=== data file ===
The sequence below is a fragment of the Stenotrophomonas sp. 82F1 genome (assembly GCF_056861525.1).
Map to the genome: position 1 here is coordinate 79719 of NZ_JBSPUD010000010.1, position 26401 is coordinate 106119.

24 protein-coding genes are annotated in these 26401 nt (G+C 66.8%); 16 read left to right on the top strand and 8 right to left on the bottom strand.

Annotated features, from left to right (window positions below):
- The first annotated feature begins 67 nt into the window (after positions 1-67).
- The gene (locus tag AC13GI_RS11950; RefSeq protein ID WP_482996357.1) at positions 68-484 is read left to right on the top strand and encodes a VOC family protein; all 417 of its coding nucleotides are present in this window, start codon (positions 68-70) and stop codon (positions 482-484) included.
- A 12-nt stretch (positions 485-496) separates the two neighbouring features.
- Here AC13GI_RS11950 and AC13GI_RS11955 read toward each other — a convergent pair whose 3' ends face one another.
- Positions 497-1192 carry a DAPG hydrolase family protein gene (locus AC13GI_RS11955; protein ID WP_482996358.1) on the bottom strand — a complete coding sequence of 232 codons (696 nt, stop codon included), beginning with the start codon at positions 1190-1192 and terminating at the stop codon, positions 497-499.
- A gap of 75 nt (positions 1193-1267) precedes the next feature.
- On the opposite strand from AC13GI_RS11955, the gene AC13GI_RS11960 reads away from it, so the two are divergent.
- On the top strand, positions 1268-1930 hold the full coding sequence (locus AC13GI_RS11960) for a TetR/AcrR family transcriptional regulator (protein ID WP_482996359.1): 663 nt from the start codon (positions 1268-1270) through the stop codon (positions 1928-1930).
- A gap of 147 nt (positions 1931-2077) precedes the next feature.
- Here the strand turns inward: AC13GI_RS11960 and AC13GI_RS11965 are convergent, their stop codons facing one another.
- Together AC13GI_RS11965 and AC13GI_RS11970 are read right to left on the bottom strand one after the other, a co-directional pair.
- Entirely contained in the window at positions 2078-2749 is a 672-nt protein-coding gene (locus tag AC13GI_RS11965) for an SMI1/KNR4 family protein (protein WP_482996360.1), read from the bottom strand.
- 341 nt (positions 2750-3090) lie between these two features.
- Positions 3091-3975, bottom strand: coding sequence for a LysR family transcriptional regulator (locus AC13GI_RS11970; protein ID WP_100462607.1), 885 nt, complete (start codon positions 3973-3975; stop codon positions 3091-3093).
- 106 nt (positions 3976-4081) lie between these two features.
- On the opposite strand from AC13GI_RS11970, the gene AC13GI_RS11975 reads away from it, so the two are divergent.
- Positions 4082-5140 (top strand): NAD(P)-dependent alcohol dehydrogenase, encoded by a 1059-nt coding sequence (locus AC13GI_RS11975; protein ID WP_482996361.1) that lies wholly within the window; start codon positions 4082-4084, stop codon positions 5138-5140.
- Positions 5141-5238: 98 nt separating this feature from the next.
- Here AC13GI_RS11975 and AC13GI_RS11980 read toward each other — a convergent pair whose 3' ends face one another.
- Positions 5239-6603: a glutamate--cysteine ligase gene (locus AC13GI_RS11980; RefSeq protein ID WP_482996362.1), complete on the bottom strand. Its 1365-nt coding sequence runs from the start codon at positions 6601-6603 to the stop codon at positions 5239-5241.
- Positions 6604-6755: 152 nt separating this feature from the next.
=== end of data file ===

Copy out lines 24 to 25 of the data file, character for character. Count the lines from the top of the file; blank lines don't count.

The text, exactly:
- Positions 5239-6603: a glutamate--cysteine ligase gene (locus AC13GI_RS11980; RefSeq protein ID WP_482996362.1), complete on the bottom strand. Its 1365-nt coding sequence runs from the start codon at positions 6601-6603 to the stop codon at positions 5239-5241.
- Positions 6604-6755: 152 nt separating this feature from the next.